Pineda Ponce’s point was that development by foreign companies of hotels and tourist attractions along Honduras Caribbean coast was, he felt, somehow inhibited because of the preponderance of black Hondurans who live and work near the beaches. (The apparent desire of some North American expats to enable or overlook the race hatred of top coup leaders may also have something to do with their own fixations on owning villas and manses near the beach while Article 107 remains inconveniently in place, as journalist Belén Fernández explores in her story today, The Parable of the Honduran Congresswoman and the Gringa Blogger.)

Community organizer Celeo Alvarez Casildo remembered this history while speaking to the 70 young adults who had been selected to represent their communities at the XVIII National Gathering of Afro-Honduran Youth held this past weekend in La Ceiba.

ODECO strategist Celeo Alvarez Casildo speaks to the National Gathering of Afro-Honduran Youth about the art of community organizing. D.R. 2009, Samuel Molina.

During a Friday morning plenary session, Alvarez had recounted the history of how the national Organization of Community and Ethnic Development (ODECO, in its Spanish initials) has influenced presidential candidates over the past three elections to sign detailed campaign promises. “In 2001, four of the five national candidates came to sign our pledges. But the Liberal Party candidate who is now government minister didn’t come. Why didn’t he come?”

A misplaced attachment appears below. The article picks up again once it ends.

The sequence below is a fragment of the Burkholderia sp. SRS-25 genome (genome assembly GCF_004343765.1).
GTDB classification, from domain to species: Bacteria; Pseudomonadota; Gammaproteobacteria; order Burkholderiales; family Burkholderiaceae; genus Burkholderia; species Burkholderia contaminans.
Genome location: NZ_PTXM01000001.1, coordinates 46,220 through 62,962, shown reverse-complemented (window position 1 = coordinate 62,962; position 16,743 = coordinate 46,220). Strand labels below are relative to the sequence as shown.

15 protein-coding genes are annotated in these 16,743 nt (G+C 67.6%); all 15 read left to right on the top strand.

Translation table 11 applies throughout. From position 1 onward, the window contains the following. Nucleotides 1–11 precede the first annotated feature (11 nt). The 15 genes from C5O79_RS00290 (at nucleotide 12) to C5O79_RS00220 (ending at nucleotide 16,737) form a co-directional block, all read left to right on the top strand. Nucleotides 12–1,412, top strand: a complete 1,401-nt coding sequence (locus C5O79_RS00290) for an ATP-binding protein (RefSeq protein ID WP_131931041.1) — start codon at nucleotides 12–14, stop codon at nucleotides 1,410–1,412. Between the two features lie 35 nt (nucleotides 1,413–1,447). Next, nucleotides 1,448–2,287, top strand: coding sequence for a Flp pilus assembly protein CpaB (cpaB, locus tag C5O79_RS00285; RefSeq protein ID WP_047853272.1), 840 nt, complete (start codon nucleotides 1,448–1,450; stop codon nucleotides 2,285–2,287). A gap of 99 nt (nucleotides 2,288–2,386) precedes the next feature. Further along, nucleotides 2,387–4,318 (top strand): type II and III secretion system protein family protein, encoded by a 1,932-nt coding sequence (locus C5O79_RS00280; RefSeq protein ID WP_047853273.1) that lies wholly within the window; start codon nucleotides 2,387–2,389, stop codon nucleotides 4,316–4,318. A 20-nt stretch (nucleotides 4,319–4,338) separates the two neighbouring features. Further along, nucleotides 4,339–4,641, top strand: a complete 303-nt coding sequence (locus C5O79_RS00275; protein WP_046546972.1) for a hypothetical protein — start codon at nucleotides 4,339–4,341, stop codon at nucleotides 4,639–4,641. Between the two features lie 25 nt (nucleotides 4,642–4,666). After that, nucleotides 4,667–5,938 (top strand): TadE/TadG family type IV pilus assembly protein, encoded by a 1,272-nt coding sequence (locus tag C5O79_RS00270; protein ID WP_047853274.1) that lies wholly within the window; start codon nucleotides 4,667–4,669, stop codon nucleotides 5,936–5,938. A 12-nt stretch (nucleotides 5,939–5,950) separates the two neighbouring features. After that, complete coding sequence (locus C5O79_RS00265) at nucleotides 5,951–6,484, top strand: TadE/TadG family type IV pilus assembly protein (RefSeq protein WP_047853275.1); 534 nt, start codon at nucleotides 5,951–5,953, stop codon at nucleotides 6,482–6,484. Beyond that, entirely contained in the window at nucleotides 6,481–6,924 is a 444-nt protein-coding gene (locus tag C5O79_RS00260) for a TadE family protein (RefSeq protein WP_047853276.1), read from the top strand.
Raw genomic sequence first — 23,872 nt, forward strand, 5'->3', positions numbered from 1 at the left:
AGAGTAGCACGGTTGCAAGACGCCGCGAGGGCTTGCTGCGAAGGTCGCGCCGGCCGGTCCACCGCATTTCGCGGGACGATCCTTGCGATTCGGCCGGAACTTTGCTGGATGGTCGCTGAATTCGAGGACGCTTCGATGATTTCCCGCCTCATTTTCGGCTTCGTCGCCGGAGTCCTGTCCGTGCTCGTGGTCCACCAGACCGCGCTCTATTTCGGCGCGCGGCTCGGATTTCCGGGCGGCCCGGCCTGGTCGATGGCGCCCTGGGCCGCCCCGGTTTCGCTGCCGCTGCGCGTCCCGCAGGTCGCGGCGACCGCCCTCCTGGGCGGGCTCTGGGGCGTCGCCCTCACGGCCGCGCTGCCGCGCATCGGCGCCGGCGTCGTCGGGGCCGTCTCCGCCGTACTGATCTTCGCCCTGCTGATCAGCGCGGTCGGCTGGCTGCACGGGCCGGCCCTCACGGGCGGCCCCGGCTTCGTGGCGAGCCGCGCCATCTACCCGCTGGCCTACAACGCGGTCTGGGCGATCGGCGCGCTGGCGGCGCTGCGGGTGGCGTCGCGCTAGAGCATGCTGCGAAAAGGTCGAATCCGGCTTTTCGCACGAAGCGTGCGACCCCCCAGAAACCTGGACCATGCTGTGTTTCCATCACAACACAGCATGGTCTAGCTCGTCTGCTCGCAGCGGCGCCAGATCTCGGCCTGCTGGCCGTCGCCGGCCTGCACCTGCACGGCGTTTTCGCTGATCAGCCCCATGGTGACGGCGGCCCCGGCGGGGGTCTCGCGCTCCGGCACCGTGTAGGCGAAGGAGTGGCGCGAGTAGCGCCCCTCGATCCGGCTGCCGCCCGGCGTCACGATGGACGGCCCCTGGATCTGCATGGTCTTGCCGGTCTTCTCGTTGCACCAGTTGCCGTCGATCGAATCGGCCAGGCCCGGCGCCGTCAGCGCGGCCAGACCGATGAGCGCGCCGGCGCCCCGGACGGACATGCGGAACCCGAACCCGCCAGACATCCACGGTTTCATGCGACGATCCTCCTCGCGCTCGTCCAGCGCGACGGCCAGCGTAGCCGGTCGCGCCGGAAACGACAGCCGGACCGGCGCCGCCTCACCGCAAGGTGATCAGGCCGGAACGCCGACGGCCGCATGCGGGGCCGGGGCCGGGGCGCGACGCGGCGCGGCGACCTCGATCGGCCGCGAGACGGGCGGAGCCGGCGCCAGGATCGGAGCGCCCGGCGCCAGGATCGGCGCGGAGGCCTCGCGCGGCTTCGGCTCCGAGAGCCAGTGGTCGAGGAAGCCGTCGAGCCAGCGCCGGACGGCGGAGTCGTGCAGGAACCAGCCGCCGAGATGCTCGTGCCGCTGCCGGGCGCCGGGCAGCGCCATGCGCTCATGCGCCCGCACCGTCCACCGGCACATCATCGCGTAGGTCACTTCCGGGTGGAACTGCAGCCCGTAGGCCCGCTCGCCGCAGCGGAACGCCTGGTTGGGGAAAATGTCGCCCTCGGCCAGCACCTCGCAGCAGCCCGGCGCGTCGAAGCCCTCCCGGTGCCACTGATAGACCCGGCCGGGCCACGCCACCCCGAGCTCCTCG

A young man stood up to answer: “He made comments about how we have to remove the monkeys from the beaches. That’s something we could never stand.”

It’s a part of their history that the young Afro-Hondurans, most of whom were still children when it happened eleven years ago, remember very well, for the collective shock and polemic it generated at the time and for the gains won by ODECO when it organized around and against Pineda Ponce’s remarks. Not only was the candidate’s presidential campaign hung by his own words, but his proposed elimination of Article 107 – against which tens of thousands of Afro-Hondurans and others organized and mobilized, knowing that the proposal was principally aimed at taking away their coastal and communal lands – went crashing down to defeat with him.

Despite or perhaps because they must live daily with such prejudiced attitudes by the white and Ladino Hondurans that dominate the country’s institutions (paradoxically, the most powerful business magnates in the country are themselves part of ethnic minorities of Arab or Jewish descent), the Afro-Honduran population has made giant strides in the past two decades since ODECO formed in 1992 and applied a community organizing model to its anti-discrimination efforts.

“Our history is one of racial, political, economic, cultural and environmental racism and discrimination,” Alvarez told the assembled youths. “We had to organize ourselves. Nothing that we have today fell from the sky. All of it is the result of an organized struggle.”